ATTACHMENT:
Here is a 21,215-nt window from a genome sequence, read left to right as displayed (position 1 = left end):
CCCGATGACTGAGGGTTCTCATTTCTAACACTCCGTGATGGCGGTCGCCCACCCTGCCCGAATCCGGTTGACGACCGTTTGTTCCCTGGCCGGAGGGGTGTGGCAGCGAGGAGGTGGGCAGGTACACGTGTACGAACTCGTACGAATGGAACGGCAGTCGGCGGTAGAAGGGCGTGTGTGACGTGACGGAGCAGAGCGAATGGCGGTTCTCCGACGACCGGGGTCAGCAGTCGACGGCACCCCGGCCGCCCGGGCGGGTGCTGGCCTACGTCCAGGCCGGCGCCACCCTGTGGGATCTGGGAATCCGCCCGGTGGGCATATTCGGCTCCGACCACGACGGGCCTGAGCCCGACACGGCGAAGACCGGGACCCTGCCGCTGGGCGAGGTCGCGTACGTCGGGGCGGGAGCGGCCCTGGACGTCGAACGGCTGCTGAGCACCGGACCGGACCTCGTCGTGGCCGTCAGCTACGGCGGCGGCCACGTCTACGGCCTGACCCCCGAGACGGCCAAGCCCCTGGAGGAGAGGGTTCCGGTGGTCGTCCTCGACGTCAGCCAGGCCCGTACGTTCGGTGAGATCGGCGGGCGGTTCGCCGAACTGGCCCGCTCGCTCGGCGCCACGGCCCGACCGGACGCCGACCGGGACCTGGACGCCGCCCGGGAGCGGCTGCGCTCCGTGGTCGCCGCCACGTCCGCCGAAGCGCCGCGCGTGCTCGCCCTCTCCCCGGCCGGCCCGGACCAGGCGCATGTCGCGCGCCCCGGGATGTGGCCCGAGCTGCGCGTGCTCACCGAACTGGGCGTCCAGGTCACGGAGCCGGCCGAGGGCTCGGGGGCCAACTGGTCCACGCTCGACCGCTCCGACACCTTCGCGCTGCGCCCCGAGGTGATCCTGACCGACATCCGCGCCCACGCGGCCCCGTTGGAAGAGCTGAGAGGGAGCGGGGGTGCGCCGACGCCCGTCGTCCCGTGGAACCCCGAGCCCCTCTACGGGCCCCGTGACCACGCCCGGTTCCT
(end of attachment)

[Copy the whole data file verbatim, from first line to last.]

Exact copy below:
Here is a 21,215-nt window from a genome sequence, read left to right as displayed (position 1 = left end):
CCCGATGACTGAGGGTTCTCATTTCTAACACTCCGTGATGGCGGTCGCCCACCCTGCCCGAATCCGGTTGACGACCGTTTGTTCCCTGGCCGGAGGGGTGTGGCAGCGAGGAGGTGGGCAGGTACACGTGTACGAACTCGTACGAATGGAACGGCAGTCGGCGGTAGAAGGGCGTGTGTGACGTGACGGAGCAGAGCGAATGGCGGTTCTCCGACGACCGGGGTCAGCAGTCGACGGCACCCCGGCCGCCCGGGCGGGTGCTGGCCTACGTCCAGGCCGGCGCCACCCTGTGGGATCTGGGAATCCGCCCGGTGGGCATATTCGGCTCCGACCACGACGGGCCTGAGCCCGACACGGCGAAGACCGGGACCCTGCCGCTGGGCGAGGTCGCGTACGTCGGGGCGGGAGCGGCCCTGGACGTCGAACGGCTGCTGAGCACCGGACCGGACCTCGTCGTGGCCGTCAGCTACGGCGGCGGCCACGTCTACGGCCTGACCCCCGAGACGGCCAAGCCCCTGGAGGAGAGGGTTCCGGTGGTCGTCCTCGACGTCAGCCAGGCCCGTACGTTCGGTGAGATCGGCGGGCGGTTCGCCGAACTGGCCCGCTCGCTCGGCGCCACGGCCCGACCGGACGCCGACCGGGACCTGGACGCCGCCCGGGAGCGGCTGCGCTCCGTGGTCGCCGCCACGTCCGCCGAAGCGCCGCGCGTGCTCGCCCTCTCCCCGGCCGGCCCGGACCAGGCGCATGTCGCGCGCCCCGGGATGTGGCCCGAGCTGCGCGTGCTCACCGAACTGGGCGTCCAGGTCACGGAGCCGGCCGAGGGCTCGGGGGCCAACTGGTCCACGCTCGACCGCTCCGACACCTTCGCGCTGCGCCCCGAGGTGATCCTGACCGACATCCGCGCCCACGCGGCCCCGTTGGAAGAGCTGAGAGGGAGCGGGGGTGCGCCGACGCCCGTCGTCCCGTGGAACCCCGAGCCCCTCTACGGGCCCCGTGACCACGCCCGGTTCCT